Monthly Archives: June 2016

Wine on the American Riviera:  Santa Barbara’s Urban Wine Trail, Part 1

Join the CD for the first in a two-part tour of Santa Barbara, California’s Urban Wine Trail, where we’ll visit three of Santa Barbara’s more refined tasting rooms.

The crown jewel of the self-proclaimed American Riviera, Santa Barbara is part beach resort town, part college town, and increasingly, part wine town. The city’s Urban Wine Trail offers a convenient alternative to the scenic but long drive between vineyard-based wineries in California’s geographically large Central Coast AVA/wine region.

CD followers know well by now that I make good use of my recent proximity to Napa and Sonoma Counties in Northern California. I am a huge fan of their big, fruity, bold and balanced Cabernet Sauvignons, Zinfandels, and the surprisingly delicate but memorable rosés and sparkling wines. The wines of California’s Central Coast region, however, offer a contrasting style – one I wasn’t sure I could embrace. After a recent trip to Santa Barbara, an adventure on its Urban Wine Trail, converted my skepticism into real appreciation.

  
What initially was to be a beach weekend retreat turned into a full day of trekking – wine trekking, that is – when the weather turned gloomy and rainy. If you’re unfamiliar with Santa Barbara, the American Riviera is a pretty good descriptor. The city’s Mission style architecture and cobblestone-paved, pedestrian alleys adjacent to State Street, its main avenue, are filled with an odd mix of retail, restaurants, and wine tasting rooms adorned with sometimes inexplicable sculptures and painted wall signs. It’s Mediterranean Europe – and I mean all of the Mediterranean plus some not-so-Med German and UK influences – meets California; resort chic meets college Bohemian; NorCal meets SoCal. With so many contradictions in personality, it is little surprise the city’s tasting rooms are equally as diverse and eclectic.

We began our afternoon on the northern end of the Urban Wine Trail, in the La Arcada pedestrian shopping area just off State Street, at Cebada Winery‘s tasting room. The small tasting room (really, a loft) opened in 2015 inside/above Isabella Gourmet Foods, so it is quite the newcomer. Yet it draws fervent devotion from its reviewers, so I had to try their vertical tasting.

The 2013 Chardonnay was significantly lighter in body than a Napa Chardonnay, and its nose and overall complexity perhaps not as high, but it was smooth and appealing to me, as someone who doesn’t gravitate towards Chardonnay. Cebada’s 2014 Chardonnay, in contrast, was a bit too new and neutral and could use a few more years’ aging in the bottle.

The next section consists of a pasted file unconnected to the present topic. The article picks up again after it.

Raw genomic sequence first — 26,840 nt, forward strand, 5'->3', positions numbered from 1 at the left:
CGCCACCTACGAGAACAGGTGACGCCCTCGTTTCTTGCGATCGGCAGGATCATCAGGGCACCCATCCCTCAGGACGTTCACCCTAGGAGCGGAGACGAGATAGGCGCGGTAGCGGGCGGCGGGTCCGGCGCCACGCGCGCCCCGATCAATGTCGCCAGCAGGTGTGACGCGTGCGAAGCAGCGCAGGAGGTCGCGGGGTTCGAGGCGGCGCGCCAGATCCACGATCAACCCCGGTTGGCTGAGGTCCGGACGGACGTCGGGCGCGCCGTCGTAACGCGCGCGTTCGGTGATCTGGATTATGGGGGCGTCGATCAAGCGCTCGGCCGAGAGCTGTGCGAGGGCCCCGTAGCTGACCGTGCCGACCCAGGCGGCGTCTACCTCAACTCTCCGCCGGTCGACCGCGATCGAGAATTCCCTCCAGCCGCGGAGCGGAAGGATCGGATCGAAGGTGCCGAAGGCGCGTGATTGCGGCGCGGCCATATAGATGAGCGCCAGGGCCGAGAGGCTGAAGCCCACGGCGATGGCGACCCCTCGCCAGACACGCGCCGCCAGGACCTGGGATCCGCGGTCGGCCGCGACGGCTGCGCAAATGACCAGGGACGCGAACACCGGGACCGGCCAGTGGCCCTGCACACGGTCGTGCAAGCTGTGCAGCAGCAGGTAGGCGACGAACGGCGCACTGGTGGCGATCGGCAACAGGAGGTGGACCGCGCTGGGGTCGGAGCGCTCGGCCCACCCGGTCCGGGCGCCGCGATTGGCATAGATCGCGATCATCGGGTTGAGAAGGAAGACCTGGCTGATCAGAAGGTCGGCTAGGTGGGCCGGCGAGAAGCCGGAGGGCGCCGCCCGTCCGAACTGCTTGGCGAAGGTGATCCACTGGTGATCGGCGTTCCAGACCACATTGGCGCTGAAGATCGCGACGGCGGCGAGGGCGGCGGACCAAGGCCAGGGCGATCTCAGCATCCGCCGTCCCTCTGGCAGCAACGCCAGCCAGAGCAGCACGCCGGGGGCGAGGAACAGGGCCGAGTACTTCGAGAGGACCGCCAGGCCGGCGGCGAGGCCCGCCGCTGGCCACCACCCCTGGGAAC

The Pinot noirs impressed me much more. The 2011 Pinot was smooth and pleasantly fruity, but the 2012 was an outstanding Pinot. It was smooth and light. Its cherry aromas had depth – a mix of sour, ripe, and a hint of dried cherry, and with slight spice on the finish from the neutral oak. It was even better paired with dark chocolate. It was no wonder that Wine Enthusiast rated it 92 points.

How could we follow up the ’12 Pinot? Why, with one of the best California dessert wines I’ve ever tried, Cebada’s 2011 Forbidden fruit Libation! The 90% blueberry wine is fortified with 10% brandy. Yet it lacks the cloying heaviness and sweetness of a port and would be perfect in all seasons. We were told that once open, it remains drinkable for more than four weeks in the refrigerator, perhaps even at its peak after two to three weeks.

We followed Cebada’s suggestion and walked through La Arcada to Sanford Winery‘s posh tasting room for their winemakers’ flight, which allows the taster to compare wines horizontally (same vintage, same grape varietal, different vineyards). Two sailing partners, Sanford and Benedict, launched the winery in 1981. Sanford boasts the oldest grapevines in production, and they still grow on original 1976 root stock.

The 2013 Gravity Flow chardonnay is the product of grapes from two vineyards. I found it to be light with notes of vanilla on the oaked finish. It had a moderate complexity characterized by delicate hints of minerality, green melon. The Estate-grown 2013 Sanford and Benedict Chardonnay, produced from those “oldest vines in Santa Barbara County,” was less noteworthy for me, as it seemed slightly heavier and less complex.

As for Sanford’s Pinot noirs, La Rinconada Pinot noir was marked by the aroma of sweet, fresh cherries and a touch of oak. It drank smoothly; I enjoyed it. Again, the Sanford & Benedict vineyard didn’t quite deliver for me. Its Pinot noir was tart and acidic to me but more smooth and with a touch of spice on the finish.

  
Our next stop was a planned visit to Jamie Slone wines, which I picked based on reviews and their own advertisement of their Bordeaux blends. We were not disappointed at the family-owned winery and tasting room’s selection and quality.